Multiverse Naturalism Philosophy Science

The multiverse is science’s assisted suicide

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From Denyse O’Leary at Evolution News & Views:

For many people today, post-modern science is more of a quest to express an identity as believer in science, irrespective of evidence. Cosmologist Paul Steinhardt got a sense of this in 2014, when he reported that some proponents of early rapid cosmic inflation “already insist that the theory is equally valid whether or not gravitational waves are detected.” It fulfilled their needs. In 2017, cosmologist George Ellis, long a foe of post-modern cosmology, summed it up: “Scientific theories have since the seventeenth century been held tight by an experimental leash. In the last twenty years or so, both string theory and theories of the multiverse have slipped the leash.”

We have so much more data now. But it provides no evidence for a multiverse. That’s nothing unusual historically (think phlogiston and ether for great ideas that did not work). We used to just adjust. But today, increasing numbers of science-minded people demand a post-modern science that adapts to their needs. After all, we evolved to survive and pass on our genes, not to understand reality.

As a result, many cosmologists and science writers speak as if the multiverse merely awaits routine administrative clearance to morph into textbook science, absent evidence. Characteristically, they see themselves as fighting a conservative (fuddy-duddy) establishment which clings to a role for mere evidence.
More.

See also: Philosopher of science: Science “studies” are a stealth face of post-modernism

How naturalism rots science from the head down

The Big Bang: Put simply,the facts are wrong.

What becomes of science when the evidence does not matter?

Cosmology is naturalism’s playground. But does the fun mask a science decline?

Post-modern physics: String theory gets over the need for evidence

Cosmic inflation theory loses hangups about the scientific method

7 Replies to “The multiverse is science’s assisted suicide

  1. 1
    Barry Arrington says:

    O’Leary writes:

    post-modern science is more of a quest to express an identity

    Interesting insight. Us-Them tribalism is exploding everywhere, and it turns out that for some science is just another tribe.

  2. 2
    Dionisio says:

    The multiverse seems like a fancy pseudoscientific hogwash.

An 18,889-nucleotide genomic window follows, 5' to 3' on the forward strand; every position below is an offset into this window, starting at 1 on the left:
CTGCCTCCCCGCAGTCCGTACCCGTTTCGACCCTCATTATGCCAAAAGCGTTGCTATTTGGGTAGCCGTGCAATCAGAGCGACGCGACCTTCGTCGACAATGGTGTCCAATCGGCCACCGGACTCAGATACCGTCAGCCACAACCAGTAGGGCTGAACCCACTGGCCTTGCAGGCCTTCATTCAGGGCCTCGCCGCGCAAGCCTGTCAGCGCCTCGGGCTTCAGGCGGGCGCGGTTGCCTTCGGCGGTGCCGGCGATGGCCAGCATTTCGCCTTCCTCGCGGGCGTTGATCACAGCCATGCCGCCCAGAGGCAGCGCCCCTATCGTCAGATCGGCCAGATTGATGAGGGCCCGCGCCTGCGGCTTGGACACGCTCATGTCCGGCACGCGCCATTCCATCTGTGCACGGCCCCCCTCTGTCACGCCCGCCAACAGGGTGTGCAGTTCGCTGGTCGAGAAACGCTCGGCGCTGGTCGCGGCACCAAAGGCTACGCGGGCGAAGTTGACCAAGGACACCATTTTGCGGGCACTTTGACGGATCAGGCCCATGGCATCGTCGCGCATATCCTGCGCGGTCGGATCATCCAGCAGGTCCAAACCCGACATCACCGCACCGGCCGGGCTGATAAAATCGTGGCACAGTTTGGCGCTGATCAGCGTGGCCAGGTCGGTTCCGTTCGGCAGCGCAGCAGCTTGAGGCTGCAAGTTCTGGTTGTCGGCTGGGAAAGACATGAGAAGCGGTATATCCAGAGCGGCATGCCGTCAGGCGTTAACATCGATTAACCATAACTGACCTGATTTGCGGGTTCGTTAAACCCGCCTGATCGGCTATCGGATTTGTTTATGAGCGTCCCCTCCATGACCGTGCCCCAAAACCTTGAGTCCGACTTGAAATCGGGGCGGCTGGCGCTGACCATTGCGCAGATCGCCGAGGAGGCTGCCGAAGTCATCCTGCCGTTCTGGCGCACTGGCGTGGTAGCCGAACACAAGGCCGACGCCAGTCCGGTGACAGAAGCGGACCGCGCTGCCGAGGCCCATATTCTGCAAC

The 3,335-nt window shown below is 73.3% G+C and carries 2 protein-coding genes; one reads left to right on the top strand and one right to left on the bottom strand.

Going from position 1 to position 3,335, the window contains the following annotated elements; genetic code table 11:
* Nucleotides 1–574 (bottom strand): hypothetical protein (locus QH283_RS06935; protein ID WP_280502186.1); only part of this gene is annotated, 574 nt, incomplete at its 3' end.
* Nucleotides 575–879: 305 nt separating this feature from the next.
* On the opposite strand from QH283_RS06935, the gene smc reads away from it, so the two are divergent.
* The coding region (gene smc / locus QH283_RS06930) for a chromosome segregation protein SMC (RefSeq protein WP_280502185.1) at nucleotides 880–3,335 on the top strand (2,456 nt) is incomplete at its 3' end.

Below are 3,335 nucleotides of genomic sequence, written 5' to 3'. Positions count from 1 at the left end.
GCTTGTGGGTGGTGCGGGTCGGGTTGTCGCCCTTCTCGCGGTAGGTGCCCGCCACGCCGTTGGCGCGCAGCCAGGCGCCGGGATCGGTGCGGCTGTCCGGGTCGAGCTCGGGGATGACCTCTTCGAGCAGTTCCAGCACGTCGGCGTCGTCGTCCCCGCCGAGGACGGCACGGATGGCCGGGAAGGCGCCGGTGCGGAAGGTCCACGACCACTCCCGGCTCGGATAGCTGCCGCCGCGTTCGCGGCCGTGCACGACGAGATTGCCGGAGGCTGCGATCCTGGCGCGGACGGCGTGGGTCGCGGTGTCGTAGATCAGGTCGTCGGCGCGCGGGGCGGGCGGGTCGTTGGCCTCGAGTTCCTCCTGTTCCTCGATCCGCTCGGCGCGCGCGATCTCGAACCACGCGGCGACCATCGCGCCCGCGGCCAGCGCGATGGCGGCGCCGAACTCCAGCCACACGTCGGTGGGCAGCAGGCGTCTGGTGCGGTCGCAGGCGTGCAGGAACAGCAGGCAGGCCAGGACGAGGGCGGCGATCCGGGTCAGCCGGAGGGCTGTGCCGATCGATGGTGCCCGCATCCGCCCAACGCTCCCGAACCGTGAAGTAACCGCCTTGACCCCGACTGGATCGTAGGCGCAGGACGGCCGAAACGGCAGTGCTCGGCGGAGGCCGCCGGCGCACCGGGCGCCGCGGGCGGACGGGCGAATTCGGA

However, it’s supported by a very strong argument:
    Because there’s a law of gravity then universes can pop up like that… pop pop pop pop…
    Bzdura, yerunda, tontada.
    Nonsense remains nonsense regardless of who says it.

  3. 3
    News says:

    Barry Arrington at 1: The thing about us-them tribalism is that it encourages a point of view well understood among animals (our pack ruff! ruff! vs. your pack GRRR!!).

    Hence the Social Justice Warrior bashing the old lady prof in a fit of self-righteous rage. Self-righteousness is almost the only contribution that being human makes to such a person’ psyche.

    He will be lucky when he reaches a point in life where he can be properly ashamed of himself.

    Which reminds me: In the real world, off-campus, tribalism is everywhere understood as synonymous with backwardness and poverty.

  4. 4
    polistra says:

    The multiverse and dark matter and dark energy are just God in an acceptable costume. God in drag.

  5. 5
    Bob O'H says:

    Barry & Denyse – I agree that there is a lot of Us-Them tribalism, but how should we combat it? Should we look for where we agree, rather than where we disagree?

  6. 6
    jrefwycliff says:

    Roger Penrose has some new speculations and empirical evidence for repeated expansion and contraction, “multi-bangs” which is worth considering. I believe it was a U-tube video. It is based on the predicted presence and detection of certain “irregularities” in the map of the background radiation.

    Of course it is not definitive but we should be aware of and not afraid of any evidence.

  7. 7
    Barry Arrington says:

    jrefwycliff,

    “we should be aware of and not afraid of any evidence”

    No one is afraid of evidence. Maybe you should re-read the post. The first line says: “For many people today, post-modern science is more of a quest to express an identity as believer in science, irrespective of evidence.”

    That “irrespective of evidence” part should have been a clue that fear of evidence is not what the post is about.

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